Wednesday, June 29, 2016

Corporate Greed Gone Wild

Here is a scenario (and I bet you all can relate):

Have you ever signed up for, say, cable service? They offer one of those contracts to lock you into service for at least a year and offer you a discount. Most of the time the "discount" is really a reasonable cost for service. I don't know anyone who pays the full amount anyway. Next thing you know, the contract ends and out of nowhere your cable bill goes up. Not only does it go up, but also they've ADDED extra services you never requested such as Cinemax. Now your cable bill is suddenly twice the amount. Sometimes it's such a small amount you don't question it. You keep paying it in good faith. Then it goes up again. They've added more service you never requested. Now you have to take time out of your day to straighten out their mess.

Here is another scenario called Auto Renew. Many services will take your credit information and put in the fine print that the subscription will automatically renew each year. Let's say you only need the service for a few months. Next thing you know it has renewed on its own. You're paying money for service you don't need and may not realize it because it's buried in your credit statement. Then when you confront the situation, you're required to spend your personal time fixing it.

Hidden cancellations are another one designed to make it very difficult for the end user to cancel service. While companies make it very easy to add service, they often make it next to impossible to cancel service. The hope here is you'll get sick of trying to cancel it and abort the effort.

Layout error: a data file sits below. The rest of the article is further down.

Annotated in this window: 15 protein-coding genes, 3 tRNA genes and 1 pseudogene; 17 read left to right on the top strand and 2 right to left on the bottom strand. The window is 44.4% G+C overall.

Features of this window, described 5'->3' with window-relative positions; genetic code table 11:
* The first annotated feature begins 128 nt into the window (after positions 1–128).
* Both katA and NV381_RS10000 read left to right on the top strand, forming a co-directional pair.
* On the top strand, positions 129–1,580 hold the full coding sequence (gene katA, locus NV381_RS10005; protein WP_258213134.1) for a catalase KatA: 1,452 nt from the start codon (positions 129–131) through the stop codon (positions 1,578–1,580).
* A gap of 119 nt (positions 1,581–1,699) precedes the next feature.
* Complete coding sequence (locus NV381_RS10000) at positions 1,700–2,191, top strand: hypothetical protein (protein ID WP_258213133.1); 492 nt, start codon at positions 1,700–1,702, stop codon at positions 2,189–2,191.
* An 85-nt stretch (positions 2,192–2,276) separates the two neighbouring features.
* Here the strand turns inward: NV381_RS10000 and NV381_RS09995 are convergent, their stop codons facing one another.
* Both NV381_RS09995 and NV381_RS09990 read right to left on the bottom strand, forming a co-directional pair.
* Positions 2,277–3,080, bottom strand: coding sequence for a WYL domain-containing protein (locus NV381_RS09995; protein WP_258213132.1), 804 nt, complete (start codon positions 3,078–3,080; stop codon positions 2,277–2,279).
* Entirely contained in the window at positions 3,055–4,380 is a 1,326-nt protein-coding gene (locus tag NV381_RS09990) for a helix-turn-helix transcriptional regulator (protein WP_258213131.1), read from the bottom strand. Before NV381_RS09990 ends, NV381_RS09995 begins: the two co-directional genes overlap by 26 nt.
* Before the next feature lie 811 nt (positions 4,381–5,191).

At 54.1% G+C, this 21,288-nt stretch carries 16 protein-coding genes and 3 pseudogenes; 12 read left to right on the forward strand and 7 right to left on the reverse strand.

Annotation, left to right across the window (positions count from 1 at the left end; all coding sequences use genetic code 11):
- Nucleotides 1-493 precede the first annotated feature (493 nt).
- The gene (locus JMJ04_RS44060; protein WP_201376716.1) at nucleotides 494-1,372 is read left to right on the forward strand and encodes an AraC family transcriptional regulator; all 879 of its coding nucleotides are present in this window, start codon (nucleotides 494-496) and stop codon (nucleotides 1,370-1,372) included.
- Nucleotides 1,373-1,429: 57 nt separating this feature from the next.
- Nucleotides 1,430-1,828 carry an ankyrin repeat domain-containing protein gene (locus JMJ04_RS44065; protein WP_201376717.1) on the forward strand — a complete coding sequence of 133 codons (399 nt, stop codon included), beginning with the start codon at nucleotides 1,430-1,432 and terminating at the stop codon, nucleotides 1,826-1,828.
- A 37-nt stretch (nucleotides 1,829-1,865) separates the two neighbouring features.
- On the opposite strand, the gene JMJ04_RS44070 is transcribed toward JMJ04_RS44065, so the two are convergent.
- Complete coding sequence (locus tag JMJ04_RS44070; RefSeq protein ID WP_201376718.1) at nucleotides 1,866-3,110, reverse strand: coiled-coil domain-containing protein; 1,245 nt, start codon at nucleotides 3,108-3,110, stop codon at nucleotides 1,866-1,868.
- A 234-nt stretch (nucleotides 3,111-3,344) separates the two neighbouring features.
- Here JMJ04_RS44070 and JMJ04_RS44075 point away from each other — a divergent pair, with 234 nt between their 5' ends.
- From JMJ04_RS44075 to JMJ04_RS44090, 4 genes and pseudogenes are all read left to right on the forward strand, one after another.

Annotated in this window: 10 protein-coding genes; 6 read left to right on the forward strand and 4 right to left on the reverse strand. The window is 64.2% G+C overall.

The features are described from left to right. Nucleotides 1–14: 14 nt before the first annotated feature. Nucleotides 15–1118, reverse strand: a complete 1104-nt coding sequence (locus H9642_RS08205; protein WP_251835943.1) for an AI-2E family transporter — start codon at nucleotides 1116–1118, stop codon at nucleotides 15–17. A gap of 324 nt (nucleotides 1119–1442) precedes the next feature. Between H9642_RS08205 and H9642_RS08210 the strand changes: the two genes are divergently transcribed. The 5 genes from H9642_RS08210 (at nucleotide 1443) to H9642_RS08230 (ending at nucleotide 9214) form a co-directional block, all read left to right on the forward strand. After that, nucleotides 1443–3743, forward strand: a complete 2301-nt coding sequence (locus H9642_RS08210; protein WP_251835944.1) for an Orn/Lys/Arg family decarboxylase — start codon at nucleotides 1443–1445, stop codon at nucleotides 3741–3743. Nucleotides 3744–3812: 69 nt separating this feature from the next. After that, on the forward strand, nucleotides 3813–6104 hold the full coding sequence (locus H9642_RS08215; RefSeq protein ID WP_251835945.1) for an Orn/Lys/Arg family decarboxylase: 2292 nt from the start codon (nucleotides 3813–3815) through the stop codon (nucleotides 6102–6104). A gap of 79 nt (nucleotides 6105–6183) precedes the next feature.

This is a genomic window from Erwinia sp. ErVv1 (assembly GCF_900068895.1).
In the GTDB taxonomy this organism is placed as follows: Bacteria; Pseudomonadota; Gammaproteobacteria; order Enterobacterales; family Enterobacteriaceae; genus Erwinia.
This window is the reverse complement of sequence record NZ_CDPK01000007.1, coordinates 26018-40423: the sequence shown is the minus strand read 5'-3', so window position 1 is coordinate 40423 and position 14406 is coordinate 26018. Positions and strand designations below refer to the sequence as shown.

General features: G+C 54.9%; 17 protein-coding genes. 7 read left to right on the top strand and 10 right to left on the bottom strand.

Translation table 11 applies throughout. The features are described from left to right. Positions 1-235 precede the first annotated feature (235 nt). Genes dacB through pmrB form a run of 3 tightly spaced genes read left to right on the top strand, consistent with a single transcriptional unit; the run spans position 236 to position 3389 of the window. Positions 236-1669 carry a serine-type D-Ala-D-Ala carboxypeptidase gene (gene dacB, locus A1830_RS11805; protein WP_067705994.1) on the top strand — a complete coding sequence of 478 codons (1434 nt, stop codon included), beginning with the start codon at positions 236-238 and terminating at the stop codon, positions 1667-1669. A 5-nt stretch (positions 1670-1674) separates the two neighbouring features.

Hidden fees are used to further gauge consumers. Companies will quote the base cost of something and then each month when you receive your bill you'll be faced with extra costs. While some of these costs may only be $1 or $2 extra a month, they all add up.

What's the problem here? 

The problem is we live in a society now driven by greed and scams designed to get as much money as possible out of consumers. Systems are designed to make money with little concern about ease of use when it comes to cancellation. The mantra seems to be to push every last dime out of the consumer as possible. Manipulation of the technology to create not a user friendly system on all fronts, but to avoid features that make it easy to cancel something. 

It's disgusting when you think about it. Making money should not be the end-all, be-all for systems. I'm very confident companies like AT&T make plenty of money. 

Recently I got a notice from Amazon that they now had annual fees added to my account. On top of taking their 55% to my 45%, now they are charging a $99 annual fee. They already make the lion's share of the profit, but they want to take additional money? Why? So they can make even more money. Why not keep it honest. Why not just say we're taking 60% to your 40%? Because it's all about manipulating more money. Do you honestly believe a monster corporation like Amazon needs yet a $100 more a year from small businesses? Do they realize how many books an author needs to sell to make up for that $100? It might not mean much to them, but it means a lot to authors and small business.

I just don't like the overall corporate attitude. It's teaching young people that as long as you get money it's okay. It's any wonder we have a generation of entitled people. When an overall mindset of entitlement prevails in the structures at large, what do we teach others? It's an overall selfish approach to the world. If we want to teach generosity then it has to start with something as simple as not having these corporate giants wring every last penny they can out of people vs. care about the service they provide and whether or not their systems are constructed in a way that serves the customer not gauges them. 

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